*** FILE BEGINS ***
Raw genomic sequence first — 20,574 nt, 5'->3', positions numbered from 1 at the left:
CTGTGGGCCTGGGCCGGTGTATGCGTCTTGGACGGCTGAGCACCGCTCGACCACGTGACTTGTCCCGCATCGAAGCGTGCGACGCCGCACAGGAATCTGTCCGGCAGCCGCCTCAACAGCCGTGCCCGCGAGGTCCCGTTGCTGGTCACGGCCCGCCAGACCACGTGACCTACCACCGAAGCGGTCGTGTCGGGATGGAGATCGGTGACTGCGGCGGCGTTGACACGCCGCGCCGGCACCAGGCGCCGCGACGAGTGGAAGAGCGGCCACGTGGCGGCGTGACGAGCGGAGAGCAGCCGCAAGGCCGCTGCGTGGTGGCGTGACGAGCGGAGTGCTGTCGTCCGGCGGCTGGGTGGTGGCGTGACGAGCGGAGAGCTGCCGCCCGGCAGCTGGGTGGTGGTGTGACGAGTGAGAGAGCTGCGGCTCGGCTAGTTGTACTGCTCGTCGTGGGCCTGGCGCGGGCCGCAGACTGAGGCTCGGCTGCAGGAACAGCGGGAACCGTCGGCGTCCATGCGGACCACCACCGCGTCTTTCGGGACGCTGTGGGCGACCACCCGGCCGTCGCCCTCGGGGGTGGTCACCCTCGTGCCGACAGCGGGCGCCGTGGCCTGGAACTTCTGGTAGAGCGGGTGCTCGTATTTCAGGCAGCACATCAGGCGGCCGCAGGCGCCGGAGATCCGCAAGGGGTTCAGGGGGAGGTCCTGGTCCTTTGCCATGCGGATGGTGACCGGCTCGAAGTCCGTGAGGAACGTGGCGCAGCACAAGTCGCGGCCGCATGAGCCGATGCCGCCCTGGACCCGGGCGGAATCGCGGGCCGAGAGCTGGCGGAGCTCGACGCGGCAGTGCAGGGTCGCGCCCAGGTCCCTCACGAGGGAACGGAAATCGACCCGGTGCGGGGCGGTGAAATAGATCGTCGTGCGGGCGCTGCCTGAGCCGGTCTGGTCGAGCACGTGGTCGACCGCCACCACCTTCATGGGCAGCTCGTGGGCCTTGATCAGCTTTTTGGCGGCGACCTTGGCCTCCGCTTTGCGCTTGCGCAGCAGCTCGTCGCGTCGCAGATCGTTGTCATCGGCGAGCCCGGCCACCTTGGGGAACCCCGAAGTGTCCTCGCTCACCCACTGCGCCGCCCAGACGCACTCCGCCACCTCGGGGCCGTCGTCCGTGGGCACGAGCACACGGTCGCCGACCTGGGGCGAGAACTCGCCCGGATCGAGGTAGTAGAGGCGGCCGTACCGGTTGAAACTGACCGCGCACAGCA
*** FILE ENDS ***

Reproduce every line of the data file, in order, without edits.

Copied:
Raw genomic sequence first — 20,574 nt, 5'->3', positions numbered from 1 at the left:
CTGTGGGCCTGGGCCGGTGTATGCGTCTTGGACGGCTGAGCACCGCTCGACCACGTGACTTGTCCCGCATCGAAGCGTGCGACGCCGCACAGGAATCTGTCCGGCAGCCGCCTCAACAGCCGTGCCCGCGAGGTCCCGTTGCTGGTCACGGCCCGCCAGACCACGTGACCTACCACCGAAGCGGTCGTGTCGGGATGGAGATCGGTGACTGCGGCGGCGTTGACACGCCGCGCCGGCACCAGGCGCCGCGACGAGTGGAAGAGCGGCCACGTGGCGGCGTGACGAGCGGAGAGCAGCCGCAAGGCCGCTGCGTGGTGGCGTGACGAGCGGAGTGCTGTCGTCCGGCGGCTGGGTGGTGGCGTGACGAGCGGAGAGCTGCCGCCCGGCAGCTGGGTGGTGGTGTGACGAGTGAGAGAGCTGCGGCTCGGCTAGTTGTACTGCTCGTCGTGGGCCTGGCGCGGGCCGCAGACTGAGGCTCGGCTGCAGGAACAGCGGGAACCGTCGGCGTCCATGCGGACCACCACCGCGTCTTTCGGGACGCTGTGGGCGACCACCCGGCCGTCGCCCTCGGGGGTGGTCACCCTCGTGCCGACAGCGGGCGCCGTGGCCTGGAACTTCTGGTAGAGCGGGTGCTCGTATTTCAGGCAGCACATCAGGCGGCCGCAGGCGCCGGAGATCCGCAAGGGGTTCAGGGGGAGGTCCTGGTCCTTTGCCATGCGGATGGTGACCGGCTCGAAGTCCGTGAGGAACGTGGCGCAGCACAAGTCGCGGCCGCATGAGCCGATGCCGCCCTGGACCCGGGCGGAATCGCGGGCCGAGAGCTGGCGGAGCTCGACGCGGCAGTGCAGGGTCGCGCCCAGGTCCCTCACGAGGGAACGGAAATCGACCCGGTGCGGGGCGGTGAAATAGATCGTCGTGCGGGCGCTGCCTGAGCCGGTCTGGTCGAGCACGTGGTCGACCGCCACCACCTTCATGGGCAGCTCGTGGGCCTTGATCAGCTTTTTGGCGGCGACCTTGGCCTCCGCTTTGCGCTTGCGCAGCAGCTCGTCGCGTCGCAGATCGTTGTCATCGGCGAGCCCGGCCACCTTGGGGAACCCCGAAGTGTCCTCGCTCACCCACTGCGCCGCCCAGACGCACTCCGCCACCTCGGGGCCGTCGTCCGTGGGCACGAGCACACGGTCGCCGACCTGGGGCGAGAACTCGCCCGGATCGAGGTAGTAGAGGCGGCCGTACCGGTTGAAACTGACCGCGCACAGCA